When, through a miracle of grace, we find ourselves coping with pain and disappointment, we can come to a deeper faith. We can come to realise with Saint Paul that ‘nothing can separate us from the love of God in Christ Jesus’ (Romans 8:31-39). Suffering can force us to listen to our hearts which otherwise can get lost under all the distraction and busyness. The Japanese have two characters to express the idea of being too busy. One is the character for heart. The other is the character for destruction. When we are too busy, we are destroying our heart. When we suffer, our heart is in pain, but at least we are in touch with it. And in listening to our hearts we may hear God speaking to us and learn to obey him. Do you find that when you are suffering you are the most real, the most in touch?

Besides deepening our faith, suffering can lead us to hope. Recognising our own weakness, we look to God for strength and we experience a courage that we recognise as a gift. It is not something we drum up from our own resources. It is the strength of Christ upholding us. We also find ourselves longing for that fullness of communion with God that we call ‘heaven’ when ‘every tear will be wiped away’ (Revelation 1:17; 21:4).

Suffering can break our heart, but we can find that in the breaking our heart is forced open. We become more sensitive to the pain of others as we experience something of the compassion of the Heart of Jesus. Just as a seed pod has to break open so that the seeds can germinate in the soil, so when our hearts are broken we experience a depth of love for others that we never knew we had.

One final point. In today’s Gospel, Jesus says: ‘When I am lifted up from the earth I will draw everyone to myself.’ It is especially when we are suffering that we find ourselves attracted to the suffering Jesus. It is especially when our heart is pierced that we are able to look upon the one we have pierced (John 19:37). Furthermore, as Paul reminds us, when we grow in love through suffering, we can be God’s instruments in drawing other people to grace: ‘I am now rejoicing in my sufferings for your sake, and in my flesh I am completing what is lacking in Christ’s afflictions for the sake of his body, that is, the church’(Colossians 1:24).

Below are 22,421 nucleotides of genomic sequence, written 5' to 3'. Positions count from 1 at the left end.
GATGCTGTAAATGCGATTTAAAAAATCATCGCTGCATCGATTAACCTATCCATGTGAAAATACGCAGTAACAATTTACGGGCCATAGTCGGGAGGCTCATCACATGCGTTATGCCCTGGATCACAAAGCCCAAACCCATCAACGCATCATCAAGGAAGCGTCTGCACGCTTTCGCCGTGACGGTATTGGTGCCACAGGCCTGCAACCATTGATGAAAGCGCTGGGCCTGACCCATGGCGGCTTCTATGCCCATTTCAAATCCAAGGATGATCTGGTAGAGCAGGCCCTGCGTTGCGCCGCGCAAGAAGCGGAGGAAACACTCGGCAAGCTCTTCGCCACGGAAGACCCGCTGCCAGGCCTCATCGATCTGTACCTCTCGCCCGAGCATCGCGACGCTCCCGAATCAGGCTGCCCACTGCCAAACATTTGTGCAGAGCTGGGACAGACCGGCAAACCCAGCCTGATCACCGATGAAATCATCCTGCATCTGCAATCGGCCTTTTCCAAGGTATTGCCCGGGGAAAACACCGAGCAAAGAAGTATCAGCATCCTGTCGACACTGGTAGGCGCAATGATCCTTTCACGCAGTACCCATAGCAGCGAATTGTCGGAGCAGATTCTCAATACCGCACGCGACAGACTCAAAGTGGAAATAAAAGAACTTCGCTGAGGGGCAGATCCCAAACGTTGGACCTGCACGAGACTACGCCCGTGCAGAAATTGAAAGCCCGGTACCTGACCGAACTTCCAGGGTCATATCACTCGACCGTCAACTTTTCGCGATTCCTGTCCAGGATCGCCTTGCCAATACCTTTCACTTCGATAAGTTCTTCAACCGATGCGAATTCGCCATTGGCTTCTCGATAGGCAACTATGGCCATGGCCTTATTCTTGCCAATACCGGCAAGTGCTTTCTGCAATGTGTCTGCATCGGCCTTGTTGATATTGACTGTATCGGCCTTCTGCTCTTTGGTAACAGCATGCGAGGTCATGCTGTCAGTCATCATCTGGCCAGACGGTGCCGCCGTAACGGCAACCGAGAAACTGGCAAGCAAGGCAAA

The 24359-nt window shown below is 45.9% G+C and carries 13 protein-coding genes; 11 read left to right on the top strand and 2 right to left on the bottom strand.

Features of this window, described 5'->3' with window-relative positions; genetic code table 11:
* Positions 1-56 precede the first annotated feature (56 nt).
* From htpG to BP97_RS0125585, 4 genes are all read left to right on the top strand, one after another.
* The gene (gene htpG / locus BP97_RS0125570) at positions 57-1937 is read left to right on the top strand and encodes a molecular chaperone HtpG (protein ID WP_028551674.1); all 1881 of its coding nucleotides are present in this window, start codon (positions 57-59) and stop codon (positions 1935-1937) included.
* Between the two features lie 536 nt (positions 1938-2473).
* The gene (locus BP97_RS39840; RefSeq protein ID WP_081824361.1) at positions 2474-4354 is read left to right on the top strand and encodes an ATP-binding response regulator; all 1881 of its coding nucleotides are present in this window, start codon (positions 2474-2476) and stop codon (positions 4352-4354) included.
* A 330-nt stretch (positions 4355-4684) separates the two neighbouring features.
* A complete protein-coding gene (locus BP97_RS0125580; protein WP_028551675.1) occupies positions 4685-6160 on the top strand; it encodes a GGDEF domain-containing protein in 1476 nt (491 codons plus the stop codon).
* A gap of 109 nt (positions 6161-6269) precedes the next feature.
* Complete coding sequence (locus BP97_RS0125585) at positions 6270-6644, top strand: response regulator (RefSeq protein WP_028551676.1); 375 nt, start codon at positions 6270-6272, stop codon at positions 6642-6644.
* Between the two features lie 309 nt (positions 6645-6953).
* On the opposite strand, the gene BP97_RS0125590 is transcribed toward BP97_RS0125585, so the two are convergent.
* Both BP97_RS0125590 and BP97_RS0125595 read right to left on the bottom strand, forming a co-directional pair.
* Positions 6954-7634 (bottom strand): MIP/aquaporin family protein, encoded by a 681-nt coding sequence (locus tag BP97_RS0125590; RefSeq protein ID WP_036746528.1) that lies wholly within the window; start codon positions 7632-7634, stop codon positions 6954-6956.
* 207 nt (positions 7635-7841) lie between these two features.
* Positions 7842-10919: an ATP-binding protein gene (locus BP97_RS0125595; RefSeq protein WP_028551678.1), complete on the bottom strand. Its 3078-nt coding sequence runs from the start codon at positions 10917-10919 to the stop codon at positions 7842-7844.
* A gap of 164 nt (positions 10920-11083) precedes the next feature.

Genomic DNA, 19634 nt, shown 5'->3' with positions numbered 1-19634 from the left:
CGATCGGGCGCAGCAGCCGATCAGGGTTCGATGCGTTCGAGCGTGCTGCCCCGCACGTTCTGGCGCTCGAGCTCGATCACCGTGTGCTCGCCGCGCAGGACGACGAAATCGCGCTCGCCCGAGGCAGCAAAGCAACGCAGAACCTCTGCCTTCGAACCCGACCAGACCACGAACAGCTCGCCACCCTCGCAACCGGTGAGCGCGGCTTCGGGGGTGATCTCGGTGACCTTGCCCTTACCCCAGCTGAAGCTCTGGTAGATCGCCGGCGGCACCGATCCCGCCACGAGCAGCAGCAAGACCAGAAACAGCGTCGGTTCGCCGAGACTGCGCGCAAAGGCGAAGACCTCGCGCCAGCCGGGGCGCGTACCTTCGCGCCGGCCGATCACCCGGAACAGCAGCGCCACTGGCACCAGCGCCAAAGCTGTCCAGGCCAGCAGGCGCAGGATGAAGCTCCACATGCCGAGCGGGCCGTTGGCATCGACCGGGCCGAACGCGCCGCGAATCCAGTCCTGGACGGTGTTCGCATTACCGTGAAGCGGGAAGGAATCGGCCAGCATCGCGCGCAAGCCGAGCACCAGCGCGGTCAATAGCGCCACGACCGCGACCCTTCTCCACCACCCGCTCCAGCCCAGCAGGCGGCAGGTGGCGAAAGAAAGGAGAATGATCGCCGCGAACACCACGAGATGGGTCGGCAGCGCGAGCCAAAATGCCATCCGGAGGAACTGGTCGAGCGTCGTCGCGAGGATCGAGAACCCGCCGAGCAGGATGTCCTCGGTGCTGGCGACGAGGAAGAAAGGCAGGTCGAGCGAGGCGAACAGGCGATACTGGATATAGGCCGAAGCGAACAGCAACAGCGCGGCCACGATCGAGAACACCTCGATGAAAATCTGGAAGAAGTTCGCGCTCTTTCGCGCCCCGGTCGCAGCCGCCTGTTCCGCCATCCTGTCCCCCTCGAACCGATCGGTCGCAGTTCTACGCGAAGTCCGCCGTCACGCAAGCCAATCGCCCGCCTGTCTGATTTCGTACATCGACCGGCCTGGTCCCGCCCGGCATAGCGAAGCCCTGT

Saint Therese of Lisieux gives expression to this truth in a verse she penned about her longings before the tabernacle: ‘I'd like to burn away, to be consumed – near God by day and night; a steady glow of mystery, a sanctuary lamp, alight. What happiness is mine: I've flame within me! – Daily thus can I win Jesus souls, and by the same Heart’s fire He came to light them by.’

I do not want to pretend that we can understand suffering. It remains beyond our comprehension. However, let us learn from Jesus to place our trust in God. He does not want us to suffer, and he always draws close to us when we are in pain. God is not the one willing the suffering, but the one loving us in it. As we watch and admire Jesus on the cross, let us unite our suffering to his and allow him to come to us and bear our pain with us. He will teach us to grow in love through it, and he will embrace in a special way those who suffer with him and allow the suffering to refine their souls and purify their love.